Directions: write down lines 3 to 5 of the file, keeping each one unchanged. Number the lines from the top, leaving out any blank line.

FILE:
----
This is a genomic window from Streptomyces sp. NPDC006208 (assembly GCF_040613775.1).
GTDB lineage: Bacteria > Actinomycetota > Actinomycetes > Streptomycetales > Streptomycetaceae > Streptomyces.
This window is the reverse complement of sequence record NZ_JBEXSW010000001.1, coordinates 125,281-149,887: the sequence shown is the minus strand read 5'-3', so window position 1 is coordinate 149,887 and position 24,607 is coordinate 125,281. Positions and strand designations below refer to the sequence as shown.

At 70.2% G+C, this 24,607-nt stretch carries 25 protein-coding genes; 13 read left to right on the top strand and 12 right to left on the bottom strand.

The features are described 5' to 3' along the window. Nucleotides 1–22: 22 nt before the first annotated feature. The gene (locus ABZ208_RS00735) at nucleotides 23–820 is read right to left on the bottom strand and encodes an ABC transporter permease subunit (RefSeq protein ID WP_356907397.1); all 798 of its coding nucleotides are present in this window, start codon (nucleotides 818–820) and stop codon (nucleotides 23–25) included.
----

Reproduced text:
This window is the reverse complement of sequence record NZ_JBEXSW010000001.1, coordinates 125,281-149,887: the sequence shown is the minus strand read 5'-3', so window position 1 is coordinate 149,887 and position 24,607 is coordinate 125,281. Positions and strand designations below refer to the sequence as shown.

At 70.2% G+C, this 24,607-nt stretch carries 25 protein-coding genes; 13 read left to right on the top strand and 12 right to left on the bottom strand.

The features are described 5' to 3' along the window. Nucleotides 1–22: 22 nt before the first annotated feature. The gene (locus ABZ208_RS00735) at nucleotides 23–820 is read right to left on the bottom strand and encodes an ABC transporter permease subunit (RefSeq protein ID WP_356907397.1); all 798 of its coding nucleotides are present in this window, start codon (nucleotides 818–820) and stop codon (nucleotides 23–25) included.